Leading Doctor Believes Seven-Day NHS Plans are Fundamentally Flawed

A leading doctor has suggested that there are insufficient qualified doctors to run the desired seven-day NHS in England.

The Royal College of Physicians president Prof Jane Dacre has warned ministers that the issue must be addressed if their policy is to work.

Dacre highlighted research which suggests that GP posts in the NHS are not being satisfactorily filled, with gaps in rotas being common across the whole service as a whole.

This will be considered particularly worrying for the government considering that it is presently locked in an ongoing dispute with junior doctors over pay and conditions.

Last week thousands of medics went on strike over the government’s decision to impose a new contract on them, designed to make it cheaper to rota on staff at weekends.

Dacre raised her particular concerns on the subject at the annual conference of the Royal College of Physicians in Harrogate.

She emphasised that NHS trusts all over the country are struggling to locate enough staff in order to cope with the existing demand, let alone would they be able to address an expanded service.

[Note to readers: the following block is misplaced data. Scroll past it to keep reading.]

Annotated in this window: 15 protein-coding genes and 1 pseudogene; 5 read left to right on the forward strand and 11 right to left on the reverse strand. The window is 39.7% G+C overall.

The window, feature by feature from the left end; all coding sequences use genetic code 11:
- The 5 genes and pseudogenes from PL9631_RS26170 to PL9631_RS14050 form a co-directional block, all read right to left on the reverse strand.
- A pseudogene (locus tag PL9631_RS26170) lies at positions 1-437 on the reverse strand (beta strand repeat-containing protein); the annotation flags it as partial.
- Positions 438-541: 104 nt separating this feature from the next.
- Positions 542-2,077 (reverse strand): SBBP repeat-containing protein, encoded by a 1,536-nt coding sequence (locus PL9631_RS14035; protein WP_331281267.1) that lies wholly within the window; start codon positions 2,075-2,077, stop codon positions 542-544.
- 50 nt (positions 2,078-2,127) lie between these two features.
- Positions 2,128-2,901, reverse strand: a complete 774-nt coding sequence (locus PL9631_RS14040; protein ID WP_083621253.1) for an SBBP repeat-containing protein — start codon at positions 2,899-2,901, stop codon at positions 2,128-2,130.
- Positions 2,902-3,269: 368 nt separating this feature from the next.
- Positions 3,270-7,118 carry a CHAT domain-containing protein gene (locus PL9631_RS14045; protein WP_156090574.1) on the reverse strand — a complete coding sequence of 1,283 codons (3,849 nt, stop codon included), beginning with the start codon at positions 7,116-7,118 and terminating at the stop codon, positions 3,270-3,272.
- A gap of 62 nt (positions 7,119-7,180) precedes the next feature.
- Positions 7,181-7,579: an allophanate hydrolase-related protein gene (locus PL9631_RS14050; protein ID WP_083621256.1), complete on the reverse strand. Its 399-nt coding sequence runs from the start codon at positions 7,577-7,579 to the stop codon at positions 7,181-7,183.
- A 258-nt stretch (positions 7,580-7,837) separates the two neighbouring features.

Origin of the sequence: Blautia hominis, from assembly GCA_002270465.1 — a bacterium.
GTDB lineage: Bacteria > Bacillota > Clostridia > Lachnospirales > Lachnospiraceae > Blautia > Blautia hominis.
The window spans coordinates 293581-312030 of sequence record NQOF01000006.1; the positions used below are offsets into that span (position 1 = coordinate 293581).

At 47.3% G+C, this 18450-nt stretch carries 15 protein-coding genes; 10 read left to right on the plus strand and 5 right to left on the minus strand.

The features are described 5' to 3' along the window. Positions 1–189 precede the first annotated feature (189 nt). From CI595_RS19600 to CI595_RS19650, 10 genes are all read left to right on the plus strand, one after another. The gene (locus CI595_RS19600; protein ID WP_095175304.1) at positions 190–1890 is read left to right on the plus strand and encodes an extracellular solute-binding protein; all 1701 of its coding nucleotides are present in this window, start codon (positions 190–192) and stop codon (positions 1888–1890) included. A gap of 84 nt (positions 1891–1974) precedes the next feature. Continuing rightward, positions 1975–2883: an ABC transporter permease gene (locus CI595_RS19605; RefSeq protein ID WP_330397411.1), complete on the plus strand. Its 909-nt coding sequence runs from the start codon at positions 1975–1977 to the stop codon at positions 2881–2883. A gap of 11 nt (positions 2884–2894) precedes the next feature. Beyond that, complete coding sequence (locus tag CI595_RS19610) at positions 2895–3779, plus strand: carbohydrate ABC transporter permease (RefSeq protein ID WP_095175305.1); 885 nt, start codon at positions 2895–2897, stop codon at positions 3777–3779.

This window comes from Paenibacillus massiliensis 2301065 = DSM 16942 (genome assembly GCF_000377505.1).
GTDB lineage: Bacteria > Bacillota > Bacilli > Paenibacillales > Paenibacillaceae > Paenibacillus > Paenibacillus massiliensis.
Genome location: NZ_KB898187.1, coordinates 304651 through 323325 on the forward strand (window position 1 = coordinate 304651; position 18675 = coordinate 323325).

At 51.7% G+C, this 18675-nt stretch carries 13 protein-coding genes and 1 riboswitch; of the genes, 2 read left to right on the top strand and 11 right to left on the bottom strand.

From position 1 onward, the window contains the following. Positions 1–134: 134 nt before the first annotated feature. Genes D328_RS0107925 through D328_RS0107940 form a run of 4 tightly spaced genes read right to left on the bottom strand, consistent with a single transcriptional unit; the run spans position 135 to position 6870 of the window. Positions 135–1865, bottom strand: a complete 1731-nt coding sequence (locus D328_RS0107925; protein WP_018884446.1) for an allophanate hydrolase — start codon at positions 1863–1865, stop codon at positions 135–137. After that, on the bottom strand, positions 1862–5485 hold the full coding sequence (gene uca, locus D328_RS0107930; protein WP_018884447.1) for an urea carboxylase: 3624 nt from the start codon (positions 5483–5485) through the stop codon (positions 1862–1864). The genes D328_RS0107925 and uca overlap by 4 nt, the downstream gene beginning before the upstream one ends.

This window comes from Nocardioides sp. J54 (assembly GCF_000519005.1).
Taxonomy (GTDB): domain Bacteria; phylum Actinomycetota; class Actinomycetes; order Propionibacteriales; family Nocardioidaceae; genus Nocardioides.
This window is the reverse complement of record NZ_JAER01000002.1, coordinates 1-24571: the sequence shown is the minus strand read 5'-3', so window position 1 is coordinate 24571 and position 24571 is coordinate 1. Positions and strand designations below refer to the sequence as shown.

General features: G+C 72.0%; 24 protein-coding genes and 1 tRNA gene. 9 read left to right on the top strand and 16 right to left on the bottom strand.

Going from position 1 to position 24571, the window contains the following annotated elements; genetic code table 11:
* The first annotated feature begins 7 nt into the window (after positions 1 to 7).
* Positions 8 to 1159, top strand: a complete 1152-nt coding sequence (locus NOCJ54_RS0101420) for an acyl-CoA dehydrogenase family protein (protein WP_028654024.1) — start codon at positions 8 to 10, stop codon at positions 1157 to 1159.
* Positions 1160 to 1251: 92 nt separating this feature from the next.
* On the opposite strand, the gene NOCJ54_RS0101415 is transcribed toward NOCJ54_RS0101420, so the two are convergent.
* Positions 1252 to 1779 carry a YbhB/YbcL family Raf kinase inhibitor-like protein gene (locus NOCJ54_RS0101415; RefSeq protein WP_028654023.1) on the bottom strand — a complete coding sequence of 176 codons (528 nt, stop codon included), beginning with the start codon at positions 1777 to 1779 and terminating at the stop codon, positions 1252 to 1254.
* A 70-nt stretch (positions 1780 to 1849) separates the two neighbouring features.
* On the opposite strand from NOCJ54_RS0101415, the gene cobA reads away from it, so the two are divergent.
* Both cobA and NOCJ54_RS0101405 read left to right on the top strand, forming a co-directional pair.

Research by the RCP showed last year there were just over 13,000 consultant physicians across the UK – one in four of all consultants.

Yet 40% of vacant posts advertised during the last 12 months were ultimately unfilled, while 20% of consultants reported gaps in the rotas of junior doctors.

With many junior doctors threatening to leave the profession or transfer their skills overseas, there must be serious concerns that the problem could get worse before it gets better, unless an impasse is found in the ongoing conflict.

Prof Dacre commented that the situation is extremely serious, and simply must be addressed sooner rather than later.

“I feel sorry for NHS trusts, I really do. Across the country, they have created a raft of new posts to meet the rising demands for patient care, only to find that there is no-one to fill them. If we have neither enough trainees nor consultants to run the service now, how are we going to implement a safe seven-day service?”

But a Department of Health spokeswoman pointed out extra money was being invested during this Parliament – £8bn more by 2020.

She suggested this would help “make sure the right staff and support is available to create a safe NHS seven days a week”.

 

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